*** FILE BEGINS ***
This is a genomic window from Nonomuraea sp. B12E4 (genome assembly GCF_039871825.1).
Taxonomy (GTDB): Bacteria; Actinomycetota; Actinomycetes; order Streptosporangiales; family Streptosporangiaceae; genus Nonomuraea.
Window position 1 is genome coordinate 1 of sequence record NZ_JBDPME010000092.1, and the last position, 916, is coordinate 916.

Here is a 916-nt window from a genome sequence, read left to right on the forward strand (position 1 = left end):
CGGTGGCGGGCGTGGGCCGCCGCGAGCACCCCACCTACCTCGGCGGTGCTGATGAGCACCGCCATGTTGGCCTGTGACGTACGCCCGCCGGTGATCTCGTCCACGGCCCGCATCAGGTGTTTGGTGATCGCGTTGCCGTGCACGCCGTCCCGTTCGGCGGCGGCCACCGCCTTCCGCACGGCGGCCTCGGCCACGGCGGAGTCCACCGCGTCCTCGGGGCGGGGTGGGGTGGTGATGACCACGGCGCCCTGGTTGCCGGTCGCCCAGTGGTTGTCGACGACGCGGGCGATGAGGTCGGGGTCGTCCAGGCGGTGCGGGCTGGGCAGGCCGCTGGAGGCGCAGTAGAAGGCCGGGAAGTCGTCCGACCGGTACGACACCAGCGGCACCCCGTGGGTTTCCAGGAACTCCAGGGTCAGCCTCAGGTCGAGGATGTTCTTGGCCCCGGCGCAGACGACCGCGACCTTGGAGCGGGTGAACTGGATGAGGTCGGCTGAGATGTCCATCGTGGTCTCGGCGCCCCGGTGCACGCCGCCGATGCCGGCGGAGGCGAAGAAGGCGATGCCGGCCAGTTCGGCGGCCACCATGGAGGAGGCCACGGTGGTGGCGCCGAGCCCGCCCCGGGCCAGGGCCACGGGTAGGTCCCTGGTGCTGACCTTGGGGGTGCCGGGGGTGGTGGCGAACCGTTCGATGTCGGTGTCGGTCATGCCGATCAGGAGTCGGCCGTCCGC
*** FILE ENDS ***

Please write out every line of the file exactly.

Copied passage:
This is a genomic window from Nonomuraea sp. B12E4 (genome assembly GCF_039871825.1).
Taxonomy (GTDB): Bacteria; Actinomycetota; Actinomycetes; order Streptosporangiales; family Streptosporangiaceae; genus Nonomuraea.
Window position 1 is genome coordinate 1 of sequence record NZ_JBDPME010000092.1, and the last position, 916, is coordinate 916.

Here is a 916-nt window from a genome sequence, read left to right on the forward strand (position 1 = left end):
CGGTGGCGGGCGTGGGCCGCCGCGAGCACCCCACCTACCTCGGCGGTGCTGATGAGCACCGCCATGTTGGCCTGTGACGTACGCCCGCCGGTGATCTCGTCCACGGCCCGCATCAGGTGTTTGGTGATCGCGTTGCCGTGCACGCCGTCCCGTTCGGCGGCGGCCACCGCCTTCCGCACGGCGGCCTCGGCCACGGCGGAGTCCACCGCGTCCTCGGGGCGGGGTGGGGTGGTGATGACCACGGCGCCCTGGTTGCCGGTCGCCCAGTGGTTGTCGACGACGCGGGCGATGAGGTCGGGGTCGTCCAGGCGGTGCGGGCTGGGCAGGCCGCTGGAGGCGCAGTAGAAGGCCGGGAAGTCGTCCGACCGGTACGACACCAGCGGCACCCCGTGGGTTTCCAGGAACTCCAGGGTCAGCCTCAGGTCGAGGATGTTCTTGGCCCCGGCGCAGACGACCGCGACCTTGGAGCGGGTGAACTGGATGAGGTCGGCTGAGATGTCCATCGTGGTCTCGGCGCCCCGGTGCACGCCGCCGATGCCGGCGGAGGCGAAGAAGGCGATGCCGGCCAGTTCGGCGGCCACCATGGAGGAGGCCACGGTGGTGGCGCCGAGCCCGCCCCGGGCCAGGGCCACGGGTAGGTCCCTGGTGCTGACCTTGGGGGTGCCGGGGGTGGTGGCGAACCGTTCGATGTCGGTGTCGGTCATGCCGATCAGGAGTCGGCCGTCCGC